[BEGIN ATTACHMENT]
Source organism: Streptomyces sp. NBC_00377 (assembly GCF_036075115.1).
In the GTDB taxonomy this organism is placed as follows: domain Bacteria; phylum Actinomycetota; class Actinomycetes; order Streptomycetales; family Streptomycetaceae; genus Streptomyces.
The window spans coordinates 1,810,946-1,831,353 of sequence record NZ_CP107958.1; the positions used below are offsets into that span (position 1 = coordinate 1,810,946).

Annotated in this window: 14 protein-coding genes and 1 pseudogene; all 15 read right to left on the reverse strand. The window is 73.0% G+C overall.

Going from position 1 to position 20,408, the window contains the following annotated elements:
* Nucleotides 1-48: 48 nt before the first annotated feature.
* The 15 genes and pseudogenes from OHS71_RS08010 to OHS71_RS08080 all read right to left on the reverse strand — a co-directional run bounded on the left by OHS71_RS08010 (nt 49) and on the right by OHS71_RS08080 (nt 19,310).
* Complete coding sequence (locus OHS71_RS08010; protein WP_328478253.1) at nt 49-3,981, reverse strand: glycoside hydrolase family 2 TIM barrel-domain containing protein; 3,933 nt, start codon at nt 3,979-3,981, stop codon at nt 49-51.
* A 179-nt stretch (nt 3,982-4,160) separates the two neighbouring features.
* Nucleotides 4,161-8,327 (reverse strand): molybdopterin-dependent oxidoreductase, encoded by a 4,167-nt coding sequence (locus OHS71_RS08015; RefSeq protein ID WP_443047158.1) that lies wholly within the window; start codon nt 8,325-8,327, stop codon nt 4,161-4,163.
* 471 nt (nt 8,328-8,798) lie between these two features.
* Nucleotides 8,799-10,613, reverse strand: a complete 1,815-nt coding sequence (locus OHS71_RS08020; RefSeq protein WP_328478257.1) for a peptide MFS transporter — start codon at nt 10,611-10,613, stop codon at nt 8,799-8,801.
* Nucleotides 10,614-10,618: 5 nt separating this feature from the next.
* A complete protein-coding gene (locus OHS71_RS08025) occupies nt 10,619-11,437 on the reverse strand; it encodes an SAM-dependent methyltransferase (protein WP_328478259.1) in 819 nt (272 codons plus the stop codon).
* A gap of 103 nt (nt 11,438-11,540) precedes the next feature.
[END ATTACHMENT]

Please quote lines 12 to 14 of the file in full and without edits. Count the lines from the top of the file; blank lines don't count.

* Nucleotides 8,799-10,613, reverse strand: a complete 1,815-nt coding sequence (locus OHS71_RS08020; RefSeq protein WP_328478257.1) for a peptide MFS transporter — start codon at nt 10,611-10,613, stop codon at nt 8,799-8,801.
* Nucleotides 10,614-10,618: 5 nt separating this feature from the next.
* A complete protein-coding gene (locus OHS71_RS08025) occupies nt 10,619-11,437 on the reverse strand; it encodes an SAM-dependent methyltransferase (protein WP_328478259.1) in 819 nt (272 codons plus the stop codon).